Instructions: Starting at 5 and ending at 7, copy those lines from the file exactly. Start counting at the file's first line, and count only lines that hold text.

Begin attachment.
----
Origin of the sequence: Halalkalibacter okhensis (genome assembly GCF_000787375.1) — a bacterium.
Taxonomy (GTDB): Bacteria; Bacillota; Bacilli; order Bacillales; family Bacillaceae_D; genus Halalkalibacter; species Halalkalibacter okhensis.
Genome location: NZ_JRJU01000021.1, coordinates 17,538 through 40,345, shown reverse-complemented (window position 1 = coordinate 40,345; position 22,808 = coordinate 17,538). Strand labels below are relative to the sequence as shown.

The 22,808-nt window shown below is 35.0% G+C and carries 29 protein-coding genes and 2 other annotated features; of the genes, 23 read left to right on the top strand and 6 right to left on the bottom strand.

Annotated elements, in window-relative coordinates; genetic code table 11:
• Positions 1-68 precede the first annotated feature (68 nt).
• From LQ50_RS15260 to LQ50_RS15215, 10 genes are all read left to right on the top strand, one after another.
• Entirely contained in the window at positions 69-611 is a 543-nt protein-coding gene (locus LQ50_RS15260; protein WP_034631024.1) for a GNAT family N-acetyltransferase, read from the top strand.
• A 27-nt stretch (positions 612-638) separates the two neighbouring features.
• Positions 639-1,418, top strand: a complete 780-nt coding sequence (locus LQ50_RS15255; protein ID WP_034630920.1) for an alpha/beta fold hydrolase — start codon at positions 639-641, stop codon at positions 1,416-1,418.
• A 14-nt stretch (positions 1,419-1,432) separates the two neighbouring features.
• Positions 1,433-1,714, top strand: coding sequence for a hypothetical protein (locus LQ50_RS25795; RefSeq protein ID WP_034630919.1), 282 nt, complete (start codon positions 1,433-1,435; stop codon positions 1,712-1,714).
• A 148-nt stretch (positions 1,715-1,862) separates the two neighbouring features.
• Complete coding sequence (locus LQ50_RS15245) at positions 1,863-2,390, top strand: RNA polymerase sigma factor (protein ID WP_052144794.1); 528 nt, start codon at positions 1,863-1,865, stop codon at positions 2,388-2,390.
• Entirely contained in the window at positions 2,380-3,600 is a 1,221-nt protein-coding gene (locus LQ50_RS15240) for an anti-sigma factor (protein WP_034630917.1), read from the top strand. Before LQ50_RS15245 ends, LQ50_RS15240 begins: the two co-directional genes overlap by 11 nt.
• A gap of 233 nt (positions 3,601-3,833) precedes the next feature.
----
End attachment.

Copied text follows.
Annotated elements, in window-relative coordinates; genetic code table 11:
• Positions 1-68 precede the first annotated feature (68 nt).
• From LQ50_RS15260 to LQ50_RS15215, 10 genes are all read left to right on the top strand, one after another.